Before moving on to the second, richer part of the meal we tried the ebi fry (prawns fried in breadcrumbs) – a kind of sharpener to reawaken the palate that went as well with the fizz as you would expect. Then it was on to three vegetable tempura: sweet potato, pumpkin and Japanese green pepper.

The first two were an unequivocal success, with the bubbles and acidity adding freshness to the sweet veg. The green pepper, though, was more controversial, with some feeling that the Champagne balanced the vegetal character and others finding it too challenging.

A trio of sushi, however, brought more universal approval. No surprise that the salmon was a hit or even that the intense salmon roe should work, though a less full-bodied Champagne than Krug would struggle. But that it also worked with the intense sweet/salt flavours of the sea urchin was astonishing. ‘The sushi brings out the fruitiness in the wine,’ said della Pietra admiringly.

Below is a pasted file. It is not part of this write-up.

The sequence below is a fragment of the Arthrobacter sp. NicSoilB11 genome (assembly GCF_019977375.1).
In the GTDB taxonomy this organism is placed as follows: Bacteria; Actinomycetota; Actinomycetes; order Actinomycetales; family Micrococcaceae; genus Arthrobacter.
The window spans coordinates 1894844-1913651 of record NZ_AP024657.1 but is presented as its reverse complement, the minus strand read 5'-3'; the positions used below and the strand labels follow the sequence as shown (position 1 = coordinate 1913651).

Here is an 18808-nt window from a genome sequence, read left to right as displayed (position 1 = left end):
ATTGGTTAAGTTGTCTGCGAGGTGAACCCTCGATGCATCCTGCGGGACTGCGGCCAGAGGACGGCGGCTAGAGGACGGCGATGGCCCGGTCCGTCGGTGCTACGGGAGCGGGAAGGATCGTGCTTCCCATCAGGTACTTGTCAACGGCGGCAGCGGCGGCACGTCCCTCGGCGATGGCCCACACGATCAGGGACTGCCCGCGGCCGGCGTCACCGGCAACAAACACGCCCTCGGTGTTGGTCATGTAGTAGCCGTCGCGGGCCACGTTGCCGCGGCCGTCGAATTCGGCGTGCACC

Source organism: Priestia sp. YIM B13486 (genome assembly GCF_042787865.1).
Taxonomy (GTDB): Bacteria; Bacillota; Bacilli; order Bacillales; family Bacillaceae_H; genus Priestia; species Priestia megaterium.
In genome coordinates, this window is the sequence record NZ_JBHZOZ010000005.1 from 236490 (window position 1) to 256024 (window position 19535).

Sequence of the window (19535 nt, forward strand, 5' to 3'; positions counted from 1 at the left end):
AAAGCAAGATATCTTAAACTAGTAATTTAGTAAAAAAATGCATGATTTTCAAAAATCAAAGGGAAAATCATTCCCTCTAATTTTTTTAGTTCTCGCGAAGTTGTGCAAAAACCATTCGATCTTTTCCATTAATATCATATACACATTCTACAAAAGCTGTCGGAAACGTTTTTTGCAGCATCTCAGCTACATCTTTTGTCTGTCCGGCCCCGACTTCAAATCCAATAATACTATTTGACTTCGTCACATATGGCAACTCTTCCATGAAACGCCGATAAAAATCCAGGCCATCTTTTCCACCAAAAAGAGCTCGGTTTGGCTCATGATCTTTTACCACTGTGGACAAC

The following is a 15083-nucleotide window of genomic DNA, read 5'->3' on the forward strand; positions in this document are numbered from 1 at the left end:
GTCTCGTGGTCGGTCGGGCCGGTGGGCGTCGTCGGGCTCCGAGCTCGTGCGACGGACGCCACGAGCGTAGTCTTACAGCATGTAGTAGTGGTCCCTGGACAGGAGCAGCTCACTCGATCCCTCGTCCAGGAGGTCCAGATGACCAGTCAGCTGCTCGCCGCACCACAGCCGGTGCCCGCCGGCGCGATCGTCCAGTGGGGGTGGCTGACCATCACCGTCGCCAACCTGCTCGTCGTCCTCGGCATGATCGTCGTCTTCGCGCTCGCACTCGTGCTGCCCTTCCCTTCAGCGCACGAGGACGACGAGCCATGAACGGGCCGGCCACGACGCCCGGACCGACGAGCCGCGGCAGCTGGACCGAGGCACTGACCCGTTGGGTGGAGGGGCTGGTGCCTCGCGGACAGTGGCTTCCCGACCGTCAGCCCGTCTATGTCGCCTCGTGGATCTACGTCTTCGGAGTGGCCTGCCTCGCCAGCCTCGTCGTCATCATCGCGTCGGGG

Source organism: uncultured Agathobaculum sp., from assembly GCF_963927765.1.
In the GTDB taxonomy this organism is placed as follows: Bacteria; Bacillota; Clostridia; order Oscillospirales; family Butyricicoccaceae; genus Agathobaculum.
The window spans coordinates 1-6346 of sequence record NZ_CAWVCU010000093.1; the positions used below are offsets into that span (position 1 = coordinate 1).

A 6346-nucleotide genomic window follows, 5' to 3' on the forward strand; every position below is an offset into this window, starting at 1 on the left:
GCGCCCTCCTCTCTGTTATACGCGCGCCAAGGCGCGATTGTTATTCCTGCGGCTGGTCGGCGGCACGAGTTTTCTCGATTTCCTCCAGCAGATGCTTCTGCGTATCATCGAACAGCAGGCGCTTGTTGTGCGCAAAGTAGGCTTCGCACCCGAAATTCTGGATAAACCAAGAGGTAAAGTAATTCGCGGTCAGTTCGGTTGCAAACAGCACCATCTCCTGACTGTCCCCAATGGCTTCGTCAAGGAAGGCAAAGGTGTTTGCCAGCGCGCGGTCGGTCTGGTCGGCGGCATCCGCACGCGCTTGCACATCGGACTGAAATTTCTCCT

Our penultimate dish was a traditional rustic Japanese chicken casserole, poulet noir ni. A world away from the jewelled precision of sushi, this was proper comfort food, with the chicken marinated in mirin and miso (sweet and savoury) and including soya beans, sugar snaps, carrots and peppers. A heavy and warming dish, the Champagne added freshness to flavours, acting, as della Pietra poetically put it, ‘like a small boy interrupting a serious conversation’.